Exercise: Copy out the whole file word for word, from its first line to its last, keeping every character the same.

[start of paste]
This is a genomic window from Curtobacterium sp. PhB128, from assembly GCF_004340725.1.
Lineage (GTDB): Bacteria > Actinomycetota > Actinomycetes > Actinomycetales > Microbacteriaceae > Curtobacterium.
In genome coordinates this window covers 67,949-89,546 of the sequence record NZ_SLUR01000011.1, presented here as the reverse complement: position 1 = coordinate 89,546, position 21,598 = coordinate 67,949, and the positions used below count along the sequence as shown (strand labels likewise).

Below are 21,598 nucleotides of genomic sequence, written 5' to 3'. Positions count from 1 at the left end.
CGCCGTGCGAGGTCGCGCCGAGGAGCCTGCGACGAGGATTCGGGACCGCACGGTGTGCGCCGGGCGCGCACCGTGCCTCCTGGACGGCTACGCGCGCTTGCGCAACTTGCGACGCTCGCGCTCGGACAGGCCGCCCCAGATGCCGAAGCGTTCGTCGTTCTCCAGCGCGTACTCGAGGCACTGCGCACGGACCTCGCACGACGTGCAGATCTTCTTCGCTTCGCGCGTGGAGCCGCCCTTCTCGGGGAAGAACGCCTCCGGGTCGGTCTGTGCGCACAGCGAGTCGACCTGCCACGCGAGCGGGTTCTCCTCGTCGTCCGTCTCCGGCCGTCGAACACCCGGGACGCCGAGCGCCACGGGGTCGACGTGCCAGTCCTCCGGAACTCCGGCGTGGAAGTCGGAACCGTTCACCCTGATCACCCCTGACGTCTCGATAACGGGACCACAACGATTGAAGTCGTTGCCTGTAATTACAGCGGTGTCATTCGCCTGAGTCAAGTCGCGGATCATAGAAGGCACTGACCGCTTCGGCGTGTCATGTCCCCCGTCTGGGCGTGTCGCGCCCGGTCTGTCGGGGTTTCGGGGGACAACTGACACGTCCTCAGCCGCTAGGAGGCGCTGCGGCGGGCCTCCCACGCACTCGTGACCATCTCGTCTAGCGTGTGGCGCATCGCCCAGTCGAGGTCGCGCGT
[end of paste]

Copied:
This is a genomic window from Curtobacterium sp. PhB128, from assembly GCF_004340725.1.
Lineage (GTDB): Bacteria > Actinomycetota > Actinomycetes > Actinomycetales > Microbacteriaceae > Curtobacterium.
In genome coordinates this window covers 67,949-89,546 of the sequence record NZ_SLUR01000011.1, presented here as the reverse complement: position 1 = coordinate 89,546, position 21,598 = coordinate 67,949, and the positions used below count along the sequence as shown (strand labels likewise).

Below are 21,598 nucleotides of genomic sequence, written 5' to 3'. Positions count from 1 at the left end.
CGCCGTGCGAGGTCGCGCCGAGGAGCCTGCGACGAGGATTCGGGACCGCACGGTGTGCGCCGGGCGCGCACCGTGCCTCCTGGACGGCTACGCGCGCTTGCGCAACTTGCGACGCTCGCGCTCGGACAGGCCGCCCCAGATGCCGAAGCGTTCGTCGTTCTCCAGCGCGTACTCGAGGCACTGCGCACGGACCTCGCACGACGTGCAGATCTTCTTCGCTTCGCGCGTGGAGCCGCCCTTCTCGGGGAAGAACGCCTCCGGGTCGGTCTGTGCGCACAGCGAGTCGACCTGCCACGCGAGCGGGTTCTCCTCGTCGTCCGTCTCCGGCCGTCGAACACCCGGGACGCCGAGCGCCACGGGGTCGACGTGCCAGTCCTCCGGAACTCCGGCGTGGAAGTCGGAACCGTTCACCCTGATCACCCCTGACGTCTCGATAACGGGACCACAACGATTGAAGTCGTTGCCTGTAATTACAGCGGTGTCATTCGCCTGAGTCAAGTCGCGGATCATAGAAGGCACTGACCGCTTCGGCGTGTCATGTCCCCCGTCTGGGCGTGTCGCGCCCGGTCTGTCGGGGTTTCGGGGGACAACTGACACGTCCTCAGCCGCTAGGAGGCGCTGCGGCGGGCCTCCCACGCACTCGTGACCATCTCGTCTAGCGTGTGGCGCATCGCCCAGTCGAGGTCGCGCGT